Distal radius (wrist) fractures
The distal radius is the most commonly fractured (or broken) bone in the wrist. It usually results from a fall onto an outstretched hand. The radius crushes into itself and tilts backwards.
This injury is sometimes commonly known as a “wrist fracture” or as a “Colles fracture”.
What are the symptoms?
Patients usually know right away that something is “not right” with the wrist. There may be obvious symptoms such as severe pain, swelling or deformity. Sometimes, there may be associated numbness or tingling in the fingers.
How is the diagnosis made?
The diagnosis is confirmed usually with an x-ray. However, an un-displaced fracture may not show up on x-ray and may need special imaging, such as a CT scan or an MRI scan, to show up. A CT scan may also be required to better understand a complex fracture pattern.
What are the associated injuries that may occur?
Because an injury like this usually occurs as a result of a fall onto an outstretched hand, it may be associated with injuries in the elbow or the shoulder. It is common to have an associated fracture on the little finger side of the wrist at a small bone called the ulnar styloid; this fracture usually does not require fixation and usually does not cause long-term pain even if it doesn’t heal on x-ray. There may be some tearing of ligaments in the wrist joint; usually, these are not serious, but sometimes they may cause ongoing issues that require an operation. If there is trauma to the nerve in the wrist or significant swelling, it is possible to develop carpal tunnel syndrome.
How is this fracture treated?
There are several aims of treatment. Firstly, it is important to provide pain relief. This is best done by stopping the fracture site from moving as soon as possible. Depending upon the type of fracture,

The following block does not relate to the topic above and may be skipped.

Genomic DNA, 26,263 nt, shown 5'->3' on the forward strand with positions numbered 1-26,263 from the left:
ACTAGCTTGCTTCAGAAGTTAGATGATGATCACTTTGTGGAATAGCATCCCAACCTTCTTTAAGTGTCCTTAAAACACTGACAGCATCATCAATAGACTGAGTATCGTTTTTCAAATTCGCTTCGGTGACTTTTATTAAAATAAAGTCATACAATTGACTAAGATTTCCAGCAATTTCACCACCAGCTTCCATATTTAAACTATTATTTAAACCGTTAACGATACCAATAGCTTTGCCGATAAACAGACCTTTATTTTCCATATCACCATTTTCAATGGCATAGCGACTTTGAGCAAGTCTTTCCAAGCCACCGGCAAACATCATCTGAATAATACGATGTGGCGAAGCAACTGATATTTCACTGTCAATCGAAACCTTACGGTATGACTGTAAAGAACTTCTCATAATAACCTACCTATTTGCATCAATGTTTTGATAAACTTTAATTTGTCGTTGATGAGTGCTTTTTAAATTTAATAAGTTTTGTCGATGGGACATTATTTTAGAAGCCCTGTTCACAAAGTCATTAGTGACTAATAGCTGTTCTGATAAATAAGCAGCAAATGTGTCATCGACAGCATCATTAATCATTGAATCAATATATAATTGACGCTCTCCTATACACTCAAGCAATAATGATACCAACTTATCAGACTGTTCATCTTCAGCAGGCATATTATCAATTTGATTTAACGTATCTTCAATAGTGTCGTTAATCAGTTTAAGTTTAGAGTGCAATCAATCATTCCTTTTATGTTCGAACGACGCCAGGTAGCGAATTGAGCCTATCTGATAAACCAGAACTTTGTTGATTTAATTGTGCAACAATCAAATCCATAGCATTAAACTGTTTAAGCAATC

this might be done via a removable splint, a temporary half cast or a full cast. Once the fracture has been immobilised, it may still be necessary to take medications for the first week or two. This might range from Panadol to something stronger, such as Panadeine Forte, or an anti-inflammatory medication.
The second aim of treatment is to ensure that the fracture heals in the correct position. In most cases, treatment in a cast alone will be sufficient. This may be for six weeks or more. However, sometimes it would be necessary to perform surgery to straighten and hold the bone in an improved position.
The third aim of treatment is to restore as much function as possible once the fracture has healed. This may consist of a physiotherapy program or some self-directed exercises. This is decided on a case-by-case basis.
If the fracture is not too badly displaced, it can often be treated in a cast until it has healed. This usually takes about 6 weeks. You may need regular x-rays during this period to check that the fracture is not moving out of place.
Once the fracture has healed, you may need a removable brace to help with pain relief while you are starting to use the wrist again. You may require physiotherapy to regain motion and strength. This varies from patient to patient. The wrist is usually not strong enough to return to sports and heavy work for at least 3 months after injury.